Type 1 diabetes develops because the cells in the pancreas are not producing enough or
any insulin to process the food in the body into energy. The only way to fix this is to inject insulin into the body to replace the insulin the body should be producing on its own. This is different from Type 2 diabetes
Type 1 diabetes is also known as Insulin Dependent Diabetes Mellitus (IDDM) and
requires insulin treatment for the patient to survive. This is done by via insulin injections.
There are two different types of insulin that can be used and in most cases a combination
of the two is required. There is fast-acting insulin that is taken and it will start working immediately or within 30 minutes after taking it. This insulin is good for the beginning of the day before breakfast. If your body goes through the insulin quickly another injection of the fast-acting insulin may be required before dinner time.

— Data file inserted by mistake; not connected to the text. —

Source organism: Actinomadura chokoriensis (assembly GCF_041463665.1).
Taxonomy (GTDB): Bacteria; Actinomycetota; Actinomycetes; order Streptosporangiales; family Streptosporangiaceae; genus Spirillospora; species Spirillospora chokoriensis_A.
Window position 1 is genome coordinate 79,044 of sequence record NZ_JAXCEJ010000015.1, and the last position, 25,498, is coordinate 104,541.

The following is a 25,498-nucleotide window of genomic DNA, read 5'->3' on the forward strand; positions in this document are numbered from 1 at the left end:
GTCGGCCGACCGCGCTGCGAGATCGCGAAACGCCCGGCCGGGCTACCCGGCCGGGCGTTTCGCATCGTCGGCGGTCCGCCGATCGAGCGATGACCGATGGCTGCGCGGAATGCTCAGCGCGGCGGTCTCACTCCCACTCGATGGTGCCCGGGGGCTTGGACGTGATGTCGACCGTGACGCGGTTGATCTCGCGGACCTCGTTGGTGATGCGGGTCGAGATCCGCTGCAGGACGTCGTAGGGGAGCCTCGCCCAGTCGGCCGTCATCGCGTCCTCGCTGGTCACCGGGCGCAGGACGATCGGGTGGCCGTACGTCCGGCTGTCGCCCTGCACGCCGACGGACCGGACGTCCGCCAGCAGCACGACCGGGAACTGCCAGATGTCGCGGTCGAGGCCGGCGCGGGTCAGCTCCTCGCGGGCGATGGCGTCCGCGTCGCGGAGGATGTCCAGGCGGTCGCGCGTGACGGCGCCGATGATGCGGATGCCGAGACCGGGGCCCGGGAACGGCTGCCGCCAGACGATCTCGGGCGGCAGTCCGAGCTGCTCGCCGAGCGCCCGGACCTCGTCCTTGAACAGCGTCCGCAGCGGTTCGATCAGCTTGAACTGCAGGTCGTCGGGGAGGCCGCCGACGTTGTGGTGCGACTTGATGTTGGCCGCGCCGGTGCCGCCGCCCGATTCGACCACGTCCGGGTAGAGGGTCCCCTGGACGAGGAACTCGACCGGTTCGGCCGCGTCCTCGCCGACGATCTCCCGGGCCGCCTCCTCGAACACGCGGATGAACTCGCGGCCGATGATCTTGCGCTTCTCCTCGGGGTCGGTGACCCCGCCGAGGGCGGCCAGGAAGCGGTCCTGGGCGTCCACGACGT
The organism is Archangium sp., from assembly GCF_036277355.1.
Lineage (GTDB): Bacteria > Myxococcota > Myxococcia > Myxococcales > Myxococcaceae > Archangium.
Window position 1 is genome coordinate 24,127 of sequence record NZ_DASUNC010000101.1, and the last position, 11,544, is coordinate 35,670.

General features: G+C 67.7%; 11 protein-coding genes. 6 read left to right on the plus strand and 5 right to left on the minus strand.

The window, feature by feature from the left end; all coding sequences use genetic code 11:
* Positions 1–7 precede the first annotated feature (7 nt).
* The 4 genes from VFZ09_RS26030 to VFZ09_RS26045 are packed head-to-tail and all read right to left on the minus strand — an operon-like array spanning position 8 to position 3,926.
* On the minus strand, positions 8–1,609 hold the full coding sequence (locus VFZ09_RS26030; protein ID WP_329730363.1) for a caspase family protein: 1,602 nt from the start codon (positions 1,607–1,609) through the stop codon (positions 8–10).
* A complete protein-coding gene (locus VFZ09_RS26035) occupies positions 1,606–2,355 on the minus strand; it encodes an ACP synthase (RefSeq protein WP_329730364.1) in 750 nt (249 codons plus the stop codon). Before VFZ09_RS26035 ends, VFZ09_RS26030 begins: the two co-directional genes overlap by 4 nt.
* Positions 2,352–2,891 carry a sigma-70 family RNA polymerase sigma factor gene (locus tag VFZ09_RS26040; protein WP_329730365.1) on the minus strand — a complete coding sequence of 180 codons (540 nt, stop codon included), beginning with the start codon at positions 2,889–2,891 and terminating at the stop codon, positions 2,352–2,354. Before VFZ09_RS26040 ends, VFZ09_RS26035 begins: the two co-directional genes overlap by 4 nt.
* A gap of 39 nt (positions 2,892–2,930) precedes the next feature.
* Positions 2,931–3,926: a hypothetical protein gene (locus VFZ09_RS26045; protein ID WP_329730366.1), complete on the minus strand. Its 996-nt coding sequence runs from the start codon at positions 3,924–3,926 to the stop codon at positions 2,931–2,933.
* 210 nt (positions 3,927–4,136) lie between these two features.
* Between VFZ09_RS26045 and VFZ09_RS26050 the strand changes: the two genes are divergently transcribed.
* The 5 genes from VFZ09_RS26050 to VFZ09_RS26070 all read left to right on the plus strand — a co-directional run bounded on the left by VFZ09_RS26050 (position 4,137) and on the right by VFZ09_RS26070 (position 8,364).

The other type of insulin is long-lasting. It can be mixed with the fast-acting and injected at the same time but can take upwards of 2-3 hours before it takes affect. Taking this insulin the morning should work for lunch or dinner time meals.
If multiple needles to not appeal to you, an insulin pump is another option. It is a
machine that will pump fast-acting insulin into your system as needed. Prior to meal times, a button can be pressed to inject an extra dose of insulin to process the food that is
going to be eaten. Some find this method offers greater flexibility, a benefit that outweighs the fact the pump has to be worn 24 hours a day.
The other piece of the treatment puzzle is a balanced diabetic diet. In addition to the
insulin injections the food that is consumed is very important. If the proper food is not
eaten, blood sugar levels will rise and so will insulin requirements.